between Boris Johnson and Ursula von der Leyen, a “frank” discussion but without result

British Prime Minister Boris Johnson and European Commission President Ursula von der Leyen in Brussels on December 10.

Perhaps Ursula von der Leyen wanted to show Boris Johnson that Europe, even without the British, can have a sense of humor. While Brussels and London have been struggling for months on the issue of fishing and access to British waters, the President of the Commission, who received the Prime Minister for dinner on Wednesday 9 December, had planned a menu based on seafood, scallops as a starter, then steamed turbot. We do not know from which maritime space they came … but in any case that did not allow the two leaders to find common ground. Far from it ! Ursula von der Leyen and Boris Johnson did not even manage to make a joint statement after a meeting that lasted more than three hours.

Ursula von der Leyen observed that the “Positions remain distant”. And called Michel Barnier, the chief negotiator of the Europeans, and his British counterpart, David Frost, who were also attending the dinner, to meet “Immediately to try to resolve the difficulties”. She promised a “Decision by the end of the weekend”. Downing Street spoke of a discussion “Frank” and the need for “Firm decision” before Sunday. “Very large differences remain and we do not know if they can be overcome”, even added a British official.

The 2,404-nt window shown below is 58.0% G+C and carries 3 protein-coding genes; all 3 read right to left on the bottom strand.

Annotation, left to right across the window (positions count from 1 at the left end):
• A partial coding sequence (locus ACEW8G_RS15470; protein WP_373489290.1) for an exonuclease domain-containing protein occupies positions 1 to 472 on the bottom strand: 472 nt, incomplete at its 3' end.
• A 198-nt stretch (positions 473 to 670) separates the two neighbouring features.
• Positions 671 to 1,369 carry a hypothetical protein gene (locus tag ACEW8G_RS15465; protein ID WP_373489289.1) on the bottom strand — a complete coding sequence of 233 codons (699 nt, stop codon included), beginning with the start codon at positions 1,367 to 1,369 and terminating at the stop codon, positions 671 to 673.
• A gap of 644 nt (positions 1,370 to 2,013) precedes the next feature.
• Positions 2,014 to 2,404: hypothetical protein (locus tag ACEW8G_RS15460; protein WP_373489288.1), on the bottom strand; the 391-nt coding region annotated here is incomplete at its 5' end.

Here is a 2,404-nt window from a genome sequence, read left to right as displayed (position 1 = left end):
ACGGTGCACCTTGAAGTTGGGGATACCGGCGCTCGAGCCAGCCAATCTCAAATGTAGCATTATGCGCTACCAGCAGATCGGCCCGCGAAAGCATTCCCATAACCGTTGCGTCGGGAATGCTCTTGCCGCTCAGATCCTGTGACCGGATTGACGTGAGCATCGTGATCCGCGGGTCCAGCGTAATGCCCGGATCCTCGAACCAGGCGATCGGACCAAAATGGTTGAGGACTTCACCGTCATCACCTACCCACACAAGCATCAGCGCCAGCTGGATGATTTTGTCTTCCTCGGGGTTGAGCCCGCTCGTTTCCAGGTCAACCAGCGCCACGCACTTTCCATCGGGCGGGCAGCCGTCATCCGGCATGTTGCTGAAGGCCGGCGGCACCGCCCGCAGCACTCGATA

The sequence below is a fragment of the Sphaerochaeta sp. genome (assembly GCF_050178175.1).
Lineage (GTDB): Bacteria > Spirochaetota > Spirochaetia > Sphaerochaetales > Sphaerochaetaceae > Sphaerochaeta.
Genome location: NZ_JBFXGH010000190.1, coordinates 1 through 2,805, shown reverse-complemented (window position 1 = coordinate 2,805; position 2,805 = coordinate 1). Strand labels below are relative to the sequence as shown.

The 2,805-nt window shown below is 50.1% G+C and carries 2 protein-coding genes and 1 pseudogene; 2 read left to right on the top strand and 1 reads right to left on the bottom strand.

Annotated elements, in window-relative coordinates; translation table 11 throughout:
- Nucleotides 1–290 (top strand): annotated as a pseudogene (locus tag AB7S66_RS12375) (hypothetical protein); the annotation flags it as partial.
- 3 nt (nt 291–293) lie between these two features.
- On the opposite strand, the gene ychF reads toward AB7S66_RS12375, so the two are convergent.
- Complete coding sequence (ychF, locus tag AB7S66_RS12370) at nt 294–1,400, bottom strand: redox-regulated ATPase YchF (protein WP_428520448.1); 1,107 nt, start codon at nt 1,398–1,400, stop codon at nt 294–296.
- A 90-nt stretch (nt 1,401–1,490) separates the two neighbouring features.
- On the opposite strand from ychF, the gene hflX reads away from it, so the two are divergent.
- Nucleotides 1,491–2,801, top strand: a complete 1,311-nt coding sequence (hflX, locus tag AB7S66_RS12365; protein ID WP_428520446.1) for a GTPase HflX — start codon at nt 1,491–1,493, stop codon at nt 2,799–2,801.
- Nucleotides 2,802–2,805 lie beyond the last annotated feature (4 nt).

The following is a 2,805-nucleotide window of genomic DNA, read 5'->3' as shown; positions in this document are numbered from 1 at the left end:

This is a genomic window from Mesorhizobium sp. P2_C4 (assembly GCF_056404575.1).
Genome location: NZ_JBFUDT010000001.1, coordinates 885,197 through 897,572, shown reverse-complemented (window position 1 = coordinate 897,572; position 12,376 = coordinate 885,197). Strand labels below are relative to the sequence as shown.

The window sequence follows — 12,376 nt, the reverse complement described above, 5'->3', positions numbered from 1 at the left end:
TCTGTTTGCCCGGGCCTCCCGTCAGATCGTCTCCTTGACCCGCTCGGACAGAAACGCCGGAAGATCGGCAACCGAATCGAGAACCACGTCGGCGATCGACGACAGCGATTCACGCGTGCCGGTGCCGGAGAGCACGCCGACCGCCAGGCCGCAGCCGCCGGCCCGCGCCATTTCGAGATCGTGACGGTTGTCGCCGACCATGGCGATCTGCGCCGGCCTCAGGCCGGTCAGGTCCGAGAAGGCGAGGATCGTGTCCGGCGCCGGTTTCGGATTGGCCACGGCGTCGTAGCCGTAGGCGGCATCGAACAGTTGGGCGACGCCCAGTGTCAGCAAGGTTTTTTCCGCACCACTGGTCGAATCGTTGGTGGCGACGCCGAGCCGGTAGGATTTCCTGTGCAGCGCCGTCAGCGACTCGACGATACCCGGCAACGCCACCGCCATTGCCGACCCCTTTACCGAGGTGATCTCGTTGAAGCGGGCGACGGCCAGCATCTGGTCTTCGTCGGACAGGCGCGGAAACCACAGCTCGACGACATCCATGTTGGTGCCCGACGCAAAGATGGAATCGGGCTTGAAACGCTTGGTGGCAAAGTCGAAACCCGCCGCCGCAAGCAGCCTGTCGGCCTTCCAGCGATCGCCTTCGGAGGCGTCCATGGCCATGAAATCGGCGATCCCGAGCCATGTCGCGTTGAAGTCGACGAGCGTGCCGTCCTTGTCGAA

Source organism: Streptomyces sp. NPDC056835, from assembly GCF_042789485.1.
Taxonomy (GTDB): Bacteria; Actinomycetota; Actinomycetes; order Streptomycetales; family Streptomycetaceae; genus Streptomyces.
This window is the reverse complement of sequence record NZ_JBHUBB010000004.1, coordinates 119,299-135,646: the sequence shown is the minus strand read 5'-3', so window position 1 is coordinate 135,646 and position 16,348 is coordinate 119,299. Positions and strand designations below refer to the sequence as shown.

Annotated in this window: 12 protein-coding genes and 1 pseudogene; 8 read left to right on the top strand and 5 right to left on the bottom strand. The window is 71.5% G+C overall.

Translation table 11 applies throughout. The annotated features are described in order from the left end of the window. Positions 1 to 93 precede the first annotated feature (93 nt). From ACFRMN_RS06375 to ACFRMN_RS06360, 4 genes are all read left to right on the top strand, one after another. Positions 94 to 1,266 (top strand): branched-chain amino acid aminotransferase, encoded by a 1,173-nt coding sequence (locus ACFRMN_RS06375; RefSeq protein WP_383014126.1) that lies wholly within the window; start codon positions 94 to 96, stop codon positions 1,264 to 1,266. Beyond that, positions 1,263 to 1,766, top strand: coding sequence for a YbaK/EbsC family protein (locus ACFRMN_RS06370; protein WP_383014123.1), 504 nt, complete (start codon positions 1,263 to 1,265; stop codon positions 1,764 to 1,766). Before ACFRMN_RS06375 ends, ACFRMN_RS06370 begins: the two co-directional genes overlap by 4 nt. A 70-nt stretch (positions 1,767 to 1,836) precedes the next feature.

Read also Brexit: “A” no deal “would be a failure for Boris Johnson, for the European Commission, and for Angela Merkel”

So there are four days left – if that timetable is respected, which in the history of Brexit is largely questionable – in London and Brussels to reach an agreement. Or act a “no deal”. Which would mean that from 1er January 2021, trade between the Union and the United Kingdom would be subject to the taxes provided for by the World Trade Organization (WTO), which would therefore be added to the additional costs generated by the implementation of customs controls when the British will have left the European internal market. Essentially relatively low, taxes can be very high for certain agri-food products, automobiles or pharmaceuticals.

Emergency plan in the event of a “no deal”

To show that it is now preparing for all scenarios, the European Commission was to propose, as of Thursday morning, an emergency plan which would apply in the event of a “no deal” and would make it possible to avoid a sudden disruption in transport. , in particular, at 1er January 2021.

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